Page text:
I periodically find myself in conversation with people who start with ‘You’re a historian, so you must know…’ – and then ask me something about some obscure piece of trivia in an area I’ve never looked at. However, my answer’s the same every time: as Einstein said, I don’t need to keep stuff to that … More History’s all about shapes and patterns – and it’s all relative
Last weekend I gave a one-hour talk with Q&A session that wrapped up a hectic two-week promotional push which my publishers organised for my book Waitangi: A Living Treaty. I made multiple appearances on radio, one on TV, held a book signing, a public talk, and featured in the national news. I’ve also been featuring … More And it’s a wrap (for now) …
There has been a debate brewing this past week in New Zealand about whether to make teaching history compulsory in schools. New Zealand history, of course. At the moment it isn’t. Because I’ve been on the radio and TV a bit this past week, thanks to the promotion of my book on the Treaty of … More Should history be compulsory in New Zealand schools?
I was interviewed on Tuesday by Sean Plunkett, host of a major talk-back radio programme, about my new book Waitangi: A Living Treaty. Click on the text below to listen to the podcast in which I also explain the origins of the term ‘Aotearoa’. Enjoy. Matthew Wright interviewed by Sean Plunket If you want to … More A radio interview about my latest book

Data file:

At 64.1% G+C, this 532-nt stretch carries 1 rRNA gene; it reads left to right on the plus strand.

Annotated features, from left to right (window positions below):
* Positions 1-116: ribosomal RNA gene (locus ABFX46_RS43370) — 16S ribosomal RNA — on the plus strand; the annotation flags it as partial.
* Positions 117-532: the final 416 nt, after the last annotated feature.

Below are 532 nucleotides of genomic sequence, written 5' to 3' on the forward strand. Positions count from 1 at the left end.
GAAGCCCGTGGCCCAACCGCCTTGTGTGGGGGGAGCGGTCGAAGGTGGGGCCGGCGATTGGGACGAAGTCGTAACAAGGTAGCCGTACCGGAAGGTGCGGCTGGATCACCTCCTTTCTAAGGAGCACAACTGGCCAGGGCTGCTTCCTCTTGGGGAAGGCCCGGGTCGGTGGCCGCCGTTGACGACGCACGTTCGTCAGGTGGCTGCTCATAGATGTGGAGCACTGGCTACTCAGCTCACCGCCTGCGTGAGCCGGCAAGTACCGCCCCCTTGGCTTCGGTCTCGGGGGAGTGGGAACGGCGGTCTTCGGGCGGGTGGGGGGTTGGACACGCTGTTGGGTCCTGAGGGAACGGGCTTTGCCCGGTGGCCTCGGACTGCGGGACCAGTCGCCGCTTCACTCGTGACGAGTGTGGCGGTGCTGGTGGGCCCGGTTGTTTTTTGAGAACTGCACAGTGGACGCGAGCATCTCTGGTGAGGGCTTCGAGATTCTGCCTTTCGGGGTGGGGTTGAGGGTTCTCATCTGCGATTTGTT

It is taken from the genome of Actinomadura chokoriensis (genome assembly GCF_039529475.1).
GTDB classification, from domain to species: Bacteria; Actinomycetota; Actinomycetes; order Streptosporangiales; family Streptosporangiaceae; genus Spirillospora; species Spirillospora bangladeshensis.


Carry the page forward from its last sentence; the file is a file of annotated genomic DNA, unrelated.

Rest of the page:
I spent a pleasant hour in Wellington’s Unity Books this week signing copies of my new book Waitangi: A Living Treaty. Book signings are always fun to do; you always meet new people, chat with them about why they’re interested in your book, and that kind of thing. The concept behind the book is that … More Pictures from a book signing
I’m pleased to announce the release of my latest major history title today – a book on the Treaty of Waitangi, which is published by Bateman Books and available from all good bookstores in New Zealand or online. The book explores the concept that the Treaty is a living document, its meaning and purpose evolving … More Waitangi: A living treaty
It’s the anniversary once again of the 1941 Japanese attack on the US Pacific Fleet in Pearl Harbor – and of their simultaneous assault on the Malayan peninsula. So began the rather inaptly named Pacific War – an oxymoron, for the fighting spread from the central Pacific to India, from China to northern Australia. And … More A memorial to the United States Marine Corps in New Zealand